Derek Lovley, that is. The University of Massachusetts researcher has already introduced a revved-up species of electricity-generating microbes to the world, and now he and a team of scientists are experimenting with microbes that can convert solar energy into chemicals. As part of the growing trend in bioplastics, biofuels and green chemistry, the finding could help lead the way out of the fossil fuel mess.
The U.S. and other countries are still racing to exploit fossil fuel riches, but as British Petroleum’s catastrophic oil spill in the Gulf of Mexico clearly illustrates, it’s a race into an increasingly oppressive future. As Lovley and many other researchers are demonstrating, a safer and healthier alternative is in sight.
Solar Energy, Carbon Dioxide and Microbes
Lovley’s new process is called microbial electrosynthesis. Basically, it’s a way of mimicking photosynthesis at a far higher rate than plants can achieve, using bacteria that “feed” on electrons. All that is needed is electricity and carbon dioxide, and Lovley designed the system to use electricity from solar energy. The process renews itself without the need for a biomass feedstock, which eliminates the energy-sucking expense of collecting and transporting large quantities of organic matter. It also requires less water and has no fermentation stage. So far Lovley’s team is focusing on the production of acetyl-Co A, which is a foundational chemical from which others can be produced.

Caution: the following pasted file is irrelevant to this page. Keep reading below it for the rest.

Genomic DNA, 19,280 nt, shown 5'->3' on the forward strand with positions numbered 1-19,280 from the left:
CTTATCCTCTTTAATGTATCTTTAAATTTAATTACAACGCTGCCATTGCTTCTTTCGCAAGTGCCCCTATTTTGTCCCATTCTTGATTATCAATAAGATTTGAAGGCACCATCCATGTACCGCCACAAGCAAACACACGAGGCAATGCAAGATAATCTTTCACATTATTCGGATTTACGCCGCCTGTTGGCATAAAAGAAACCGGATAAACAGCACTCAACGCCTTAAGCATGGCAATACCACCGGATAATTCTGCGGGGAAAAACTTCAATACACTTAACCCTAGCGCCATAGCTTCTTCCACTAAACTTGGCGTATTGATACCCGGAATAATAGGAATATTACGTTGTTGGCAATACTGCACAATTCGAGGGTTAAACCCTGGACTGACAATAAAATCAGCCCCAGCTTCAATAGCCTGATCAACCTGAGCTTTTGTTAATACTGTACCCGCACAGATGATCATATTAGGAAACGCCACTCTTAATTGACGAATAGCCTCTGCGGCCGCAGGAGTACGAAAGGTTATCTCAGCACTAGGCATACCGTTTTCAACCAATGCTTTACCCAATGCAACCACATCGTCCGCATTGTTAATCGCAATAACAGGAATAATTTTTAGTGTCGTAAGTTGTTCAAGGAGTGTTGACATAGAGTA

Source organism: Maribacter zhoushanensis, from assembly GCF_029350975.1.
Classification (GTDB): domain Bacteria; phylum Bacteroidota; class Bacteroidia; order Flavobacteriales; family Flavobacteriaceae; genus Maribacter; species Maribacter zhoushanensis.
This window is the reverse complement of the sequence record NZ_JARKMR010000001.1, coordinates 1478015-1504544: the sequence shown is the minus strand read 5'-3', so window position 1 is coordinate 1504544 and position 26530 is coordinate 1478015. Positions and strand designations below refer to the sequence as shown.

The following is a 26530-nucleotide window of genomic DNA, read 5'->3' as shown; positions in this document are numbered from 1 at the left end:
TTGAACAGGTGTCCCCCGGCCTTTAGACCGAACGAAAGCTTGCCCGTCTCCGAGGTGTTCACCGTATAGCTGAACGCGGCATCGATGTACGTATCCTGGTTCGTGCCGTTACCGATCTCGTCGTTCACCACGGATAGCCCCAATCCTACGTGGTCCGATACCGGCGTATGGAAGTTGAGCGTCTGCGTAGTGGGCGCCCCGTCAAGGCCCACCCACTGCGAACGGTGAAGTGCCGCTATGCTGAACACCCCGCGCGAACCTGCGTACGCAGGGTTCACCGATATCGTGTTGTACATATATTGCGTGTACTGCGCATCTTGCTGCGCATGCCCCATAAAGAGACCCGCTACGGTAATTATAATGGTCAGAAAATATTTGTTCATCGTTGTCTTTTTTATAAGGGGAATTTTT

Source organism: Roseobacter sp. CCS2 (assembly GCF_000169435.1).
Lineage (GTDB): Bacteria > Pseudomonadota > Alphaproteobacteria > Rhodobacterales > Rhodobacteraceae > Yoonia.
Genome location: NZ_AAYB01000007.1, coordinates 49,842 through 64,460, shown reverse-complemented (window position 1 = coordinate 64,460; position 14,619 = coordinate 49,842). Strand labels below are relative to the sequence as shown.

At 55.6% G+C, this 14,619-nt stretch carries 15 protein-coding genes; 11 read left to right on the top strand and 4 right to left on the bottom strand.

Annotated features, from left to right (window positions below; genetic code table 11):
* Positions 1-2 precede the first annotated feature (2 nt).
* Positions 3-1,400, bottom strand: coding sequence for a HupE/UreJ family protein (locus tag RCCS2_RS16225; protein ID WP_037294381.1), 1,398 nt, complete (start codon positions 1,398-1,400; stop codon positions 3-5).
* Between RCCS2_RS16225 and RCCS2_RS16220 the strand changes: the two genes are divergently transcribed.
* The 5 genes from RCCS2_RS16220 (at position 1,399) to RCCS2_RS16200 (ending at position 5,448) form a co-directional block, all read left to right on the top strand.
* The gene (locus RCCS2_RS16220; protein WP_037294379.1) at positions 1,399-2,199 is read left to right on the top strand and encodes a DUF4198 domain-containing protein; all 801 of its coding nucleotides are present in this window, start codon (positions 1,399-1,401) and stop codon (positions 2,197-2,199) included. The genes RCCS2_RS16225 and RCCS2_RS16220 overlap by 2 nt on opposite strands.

Green Chemistry and a Sustainable Future
An important part of Lovley’s vision is the potential for the microbial electrosynthetic factories to be located practically anywhere a solar energy array can be installed. This feature of green chemistry – which uses non-hazardous feedstock instead of petroleum and other hazardous substances – could enable microfactories to locate safely near communities, bringing new green jobs to workers instead of forcing people to commute long distances to earn a living. It also provides for a smaller carbon footprint by cutting down on the need to transport products over long distances. This dovetails with a trend by utilities to install local solar energy facilities, two examples being Duke Energy in North Carolina and Tucson Electric Power in Arizona. It also fits neatly with the U.S. EPA’s ambitious plan to reclaim brownfields for renewable energy projects that create new green jobs.
Image: Sunset by fdecomite on flickr.com.
Tina Casey specializes in military and corporate sustainability, advanced technology, emerging materials, biofuels, and water and wastewater issues. Tina’s articles are reposted frequently on Reuters, Scientific American, and many other sites. You can also follow her on Twitter @TinaMCasey and Google+.